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16. For more on Kitchelt's dissent, see O'Leary-Archer, "Contentious Community," pp. 195-96.
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17. Leila J. Rupp and Verta Taylor, Survival in the Doldrums: The American Women's Rights Movement, 1945 to the 1960s (New York: Oxford University Press, 1987), p. 116.
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18. For the Industrial Women's League for Equality, see Rupp and Taylor, Survival in the Doldrums, pp. 47, 151-52.
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19. "Hails Honor Given Dean Gildersleeve," New York Times, 15 Feb. 1945. The San Francisco meeting had been scheduled by a previous meeting at Dumbarton Oaks in October 1944 of representatives from China, Great Britain, the USSR, and the United States.
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20. For the chronology of Eleanor Roosevelt's activities, see Allida Black, ed., The Eleanor Roosevelt Papers: Vol. I: The Human Rights Years, 1945-1948 (Detroit: Thompson Gale, 2007), pp. vii-xxiv.
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21. Pfeffer, "Eleanor Roosevelt and the National and World Woman's Parties"; and Black, Eleanor Roosevelt Papers, pp. 329-31.
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22. For the mobilization of American women in support of the creation of the United Nations, which preceded Gildersleeve's appointment, see Judy Barrett Litoff and David C. Smith, eds., What Kind of World Do We Want: American Women Plan for Peace (Wilmington, Delaware: Scholarly Resources, 2000). For Gildersleeve, see Rosalind Rosenberg, "Virginia Gildersleeve: Opening the Gates," in "Living Legacies: Great Moments and Leading Figures in the History of Columbia University," Columbia Alumni Magazine (Summer 2001), accessed online at http://www.columbia.edu/cu/alumni/Magazine/Summer2001/Gildersleeve.html; and Notable American Women. Gildersleeve was the only woman appointed to the U.S. delegation that helped write the United Nations Charter in San Francisco in February, 1945. She helped create the Commission on Human Rights, on which Eleanor Roosevelt later drafted the 1948 Declaration of Human Rights.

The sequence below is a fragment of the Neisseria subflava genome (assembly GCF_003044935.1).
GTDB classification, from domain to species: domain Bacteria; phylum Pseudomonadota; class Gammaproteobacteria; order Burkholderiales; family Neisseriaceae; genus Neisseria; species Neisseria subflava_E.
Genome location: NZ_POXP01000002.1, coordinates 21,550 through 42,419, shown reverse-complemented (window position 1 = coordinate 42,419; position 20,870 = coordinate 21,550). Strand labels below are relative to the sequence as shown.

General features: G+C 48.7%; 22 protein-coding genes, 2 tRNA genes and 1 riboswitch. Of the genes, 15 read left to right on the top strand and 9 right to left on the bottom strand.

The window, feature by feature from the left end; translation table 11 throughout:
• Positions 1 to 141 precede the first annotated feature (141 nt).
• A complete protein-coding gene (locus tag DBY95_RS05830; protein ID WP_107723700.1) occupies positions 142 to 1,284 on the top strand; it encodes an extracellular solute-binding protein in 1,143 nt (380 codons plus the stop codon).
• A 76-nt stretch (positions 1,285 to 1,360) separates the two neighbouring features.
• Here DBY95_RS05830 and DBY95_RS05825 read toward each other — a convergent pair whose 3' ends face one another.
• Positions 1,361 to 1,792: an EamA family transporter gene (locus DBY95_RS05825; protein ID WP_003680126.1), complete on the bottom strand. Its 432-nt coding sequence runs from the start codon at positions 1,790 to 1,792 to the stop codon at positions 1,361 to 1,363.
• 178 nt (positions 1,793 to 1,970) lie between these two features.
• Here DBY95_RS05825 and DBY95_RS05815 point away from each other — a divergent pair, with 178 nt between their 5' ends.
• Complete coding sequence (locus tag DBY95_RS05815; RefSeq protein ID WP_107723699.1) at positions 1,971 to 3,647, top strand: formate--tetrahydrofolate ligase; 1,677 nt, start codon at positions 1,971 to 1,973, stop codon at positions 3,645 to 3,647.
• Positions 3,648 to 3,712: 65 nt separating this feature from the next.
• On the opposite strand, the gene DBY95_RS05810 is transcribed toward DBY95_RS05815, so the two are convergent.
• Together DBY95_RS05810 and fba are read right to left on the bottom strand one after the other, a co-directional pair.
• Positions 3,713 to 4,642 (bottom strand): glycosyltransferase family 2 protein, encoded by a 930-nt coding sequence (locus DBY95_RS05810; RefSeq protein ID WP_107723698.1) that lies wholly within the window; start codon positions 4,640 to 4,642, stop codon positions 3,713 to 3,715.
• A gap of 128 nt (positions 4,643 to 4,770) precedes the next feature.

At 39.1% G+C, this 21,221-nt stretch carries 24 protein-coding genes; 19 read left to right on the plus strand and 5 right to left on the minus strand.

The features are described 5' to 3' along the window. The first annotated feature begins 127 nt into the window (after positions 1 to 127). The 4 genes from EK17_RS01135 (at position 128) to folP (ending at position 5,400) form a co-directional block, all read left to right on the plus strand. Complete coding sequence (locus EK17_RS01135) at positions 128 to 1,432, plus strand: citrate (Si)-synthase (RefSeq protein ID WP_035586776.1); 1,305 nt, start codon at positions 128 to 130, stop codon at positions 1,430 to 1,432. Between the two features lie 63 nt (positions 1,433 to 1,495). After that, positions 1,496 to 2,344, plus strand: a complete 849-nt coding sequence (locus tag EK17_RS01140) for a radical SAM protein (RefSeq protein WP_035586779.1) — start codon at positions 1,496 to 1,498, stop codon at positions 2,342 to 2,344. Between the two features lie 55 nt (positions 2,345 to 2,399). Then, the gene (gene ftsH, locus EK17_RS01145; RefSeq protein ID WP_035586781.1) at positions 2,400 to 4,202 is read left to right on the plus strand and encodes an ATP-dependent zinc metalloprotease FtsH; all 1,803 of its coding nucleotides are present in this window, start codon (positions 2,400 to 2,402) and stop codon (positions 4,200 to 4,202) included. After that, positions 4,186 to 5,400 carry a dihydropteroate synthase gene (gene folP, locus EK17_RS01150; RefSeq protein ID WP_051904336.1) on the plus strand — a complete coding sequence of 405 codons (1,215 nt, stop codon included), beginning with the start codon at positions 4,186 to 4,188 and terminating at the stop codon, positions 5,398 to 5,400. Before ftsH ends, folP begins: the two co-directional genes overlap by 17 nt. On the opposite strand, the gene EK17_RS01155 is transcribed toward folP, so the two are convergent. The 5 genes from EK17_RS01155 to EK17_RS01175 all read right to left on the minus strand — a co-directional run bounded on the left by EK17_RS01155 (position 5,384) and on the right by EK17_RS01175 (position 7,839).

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23. Judith Wellman, The Road to Seneca Falls: Elizabeth Cady Stanton and the First Woman's Rights Convention (Urbana: University of Illinois Press, 2004), pp. 235-36.